US records first monkeypox case since virus reported in Europe


Health officials in the US have detected the country’s first case of the monkeypox virus since similar reports emerged from several European nations.

Confirmed or suspected cases of the virus — which is usually found in parts of west and central Africa and does not spread easily among humans — have now been reported in at least seven countries worldwide, since the UK Health Security Agency (UKHSA) discovered the first British case in early May.

Officials in the US state of Massachusetts said on Wednesday that they were “working closely” with the US Centers for Disease Control and Prevention and local health boards to identify close contacts of the infected individual, who was confirmed to be an adult male with travel links to Canada.

Quebec health authorities are also investigating about 10 possible cases in the Canadian province, according to CBC News. On Thursday, public health bodies in both Sweden and Italy confirmed at least one case of the virus.

A day earlier, Spanish health authorities said they had found a cluster of 23 people with suspected symptoms while Portuguese officials said they had five confirmed cases and were investigating a further 15 possible cases.

Monkeypox, which is typically associated with skin lesions similar to those caused by chickenpox, is rarely detected in Europe and the US. It is generally spread to people from species such as rodents and squirrels, but human-to-human transmission can occur through close contact.

Of the nine cases found in the UK, at least two had no travel links to countries where the virus is endemic, suggesting that “it is possible they acquired the infection through community transmission”, according to the UKHSA. The cases have predominantly occurred among gay and bisexual men.

The Massachusetts health department stressed the US case “poses no risk to the public”, adding that the patient was “hospitalised and in good condition”.

Dr Susan Hopkins, UKHSA chief medical adviser, said on Wednesday the agency was “particularly urging men who are gay and bisexual to be aware of any unusual rashes or lesions” and to contact sexual health services if necessary.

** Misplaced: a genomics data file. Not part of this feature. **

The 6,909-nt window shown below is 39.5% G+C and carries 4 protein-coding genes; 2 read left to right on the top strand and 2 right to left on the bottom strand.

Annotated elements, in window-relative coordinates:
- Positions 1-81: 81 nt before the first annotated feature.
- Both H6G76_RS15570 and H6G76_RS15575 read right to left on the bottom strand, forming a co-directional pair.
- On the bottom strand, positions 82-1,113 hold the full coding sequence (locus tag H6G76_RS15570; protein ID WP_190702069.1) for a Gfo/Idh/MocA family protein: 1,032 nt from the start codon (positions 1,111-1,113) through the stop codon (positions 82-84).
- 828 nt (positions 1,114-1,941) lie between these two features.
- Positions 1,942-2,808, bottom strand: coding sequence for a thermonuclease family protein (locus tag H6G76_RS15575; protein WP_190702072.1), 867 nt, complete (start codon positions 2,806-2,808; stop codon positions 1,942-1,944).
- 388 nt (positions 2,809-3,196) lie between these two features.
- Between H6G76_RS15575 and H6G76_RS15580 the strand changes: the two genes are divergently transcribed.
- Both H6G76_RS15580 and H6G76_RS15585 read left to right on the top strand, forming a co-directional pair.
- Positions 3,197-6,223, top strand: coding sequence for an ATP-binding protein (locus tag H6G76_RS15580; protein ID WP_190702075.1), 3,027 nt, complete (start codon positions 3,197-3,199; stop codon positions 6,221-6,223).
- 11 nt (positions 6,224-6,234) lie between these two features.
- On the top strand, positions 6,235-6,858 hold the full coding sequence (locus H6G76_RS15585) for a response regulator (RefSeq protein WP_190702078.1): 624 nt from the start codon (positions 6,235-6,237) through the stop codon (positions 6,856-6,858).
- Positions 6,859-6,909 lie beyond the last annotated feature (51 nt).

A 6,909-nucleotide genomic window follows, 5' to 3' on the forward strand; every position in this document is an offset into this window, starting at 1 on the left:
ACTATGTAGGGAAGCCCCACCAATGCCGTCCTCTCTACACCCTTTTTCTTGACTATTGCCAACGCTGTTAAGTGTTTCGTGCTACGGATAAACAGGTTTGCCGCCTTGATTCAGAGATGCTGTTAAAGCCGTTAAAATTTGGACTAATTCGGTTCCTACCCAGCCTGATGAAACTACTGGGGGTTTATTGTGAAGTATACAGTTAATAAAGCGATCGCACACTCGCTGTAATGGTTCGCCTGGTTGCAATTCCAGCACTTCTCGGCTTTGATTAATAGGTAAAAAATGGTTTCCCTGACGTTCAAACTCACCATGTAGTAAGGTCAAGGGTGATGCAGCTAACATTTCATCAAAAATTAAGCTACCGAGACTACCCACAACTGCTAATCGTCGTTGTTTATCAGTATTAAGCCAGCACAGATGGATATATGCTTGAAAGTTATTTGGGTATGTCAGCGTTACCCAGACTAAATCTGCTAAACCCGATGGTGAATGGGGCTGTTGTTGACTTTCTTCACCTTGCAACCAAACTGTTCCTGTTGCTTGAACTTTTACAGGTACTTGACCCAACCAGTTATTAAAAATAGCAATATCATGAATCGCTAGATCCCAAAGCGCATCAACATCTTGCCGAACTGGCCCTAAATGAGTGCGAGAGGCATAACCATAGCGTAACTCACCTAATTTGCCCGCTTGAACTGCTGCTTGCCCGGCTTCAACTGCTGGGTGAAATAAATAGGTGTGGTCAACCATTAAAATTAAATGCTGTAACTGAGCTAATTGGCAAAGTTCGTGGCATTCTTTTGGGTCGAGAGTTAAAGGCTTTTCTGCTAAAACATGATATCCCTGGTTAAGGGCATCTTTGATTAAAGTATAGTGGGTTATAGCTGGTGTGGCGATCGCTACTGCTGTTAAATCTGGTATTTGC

There are two types of the monkeypox virus. The west African “clade”, or family of viruses, causes less severe disease than the more fatal Congo Basin clade. All the monkeypox infections found in the UK have so far been the west African clade, which the World Health Organization says has a case fatality rate of roughly 1 per cent compared with a 10 per cent fatality rate for the Congo Basin clade.

Robert Steffen, emeritus professor at the University of Zurich’s Epidemiology, Biostatistics and Prevention Institute, who this year published a peer-reviewed paper on the changing epidemiology of monkeypox, predicted the virus would “likely be found elsewhere” in the coming weeks.

He said that while older people who had received the smallpox vaccine had “pretty robust” immunity, younger generations were “completely non-immune”. The smallpox vaccine, which also protects against monkeypox, has not been administered routinely in the UK since 1971.

Steffen added that this lack of immunity could explain the latest outbreak, along with an uptick in imported cases. The US and UK have both reported imported cases linked to travel to Nigeria in recent years.

“It’s difficult to predict whether these clusters will result in a wider epidemic, or whether it will be possible to contain or just fizzle out,” said Steffen, referring to the latest outbreak.

Geoffrey Smith, professor of pathology at Cambridge university, said that, ultimately, genome sequencing would “give us answers” as to whether the instances of monkeypox in North America and Europe were linked.

“In a broader context, this isn’t an infection we should really worry about,” he said. “We have a vaccine to prevent it, we have drugs which work against it and it’s not spread easily between people as it requires very close contact.”



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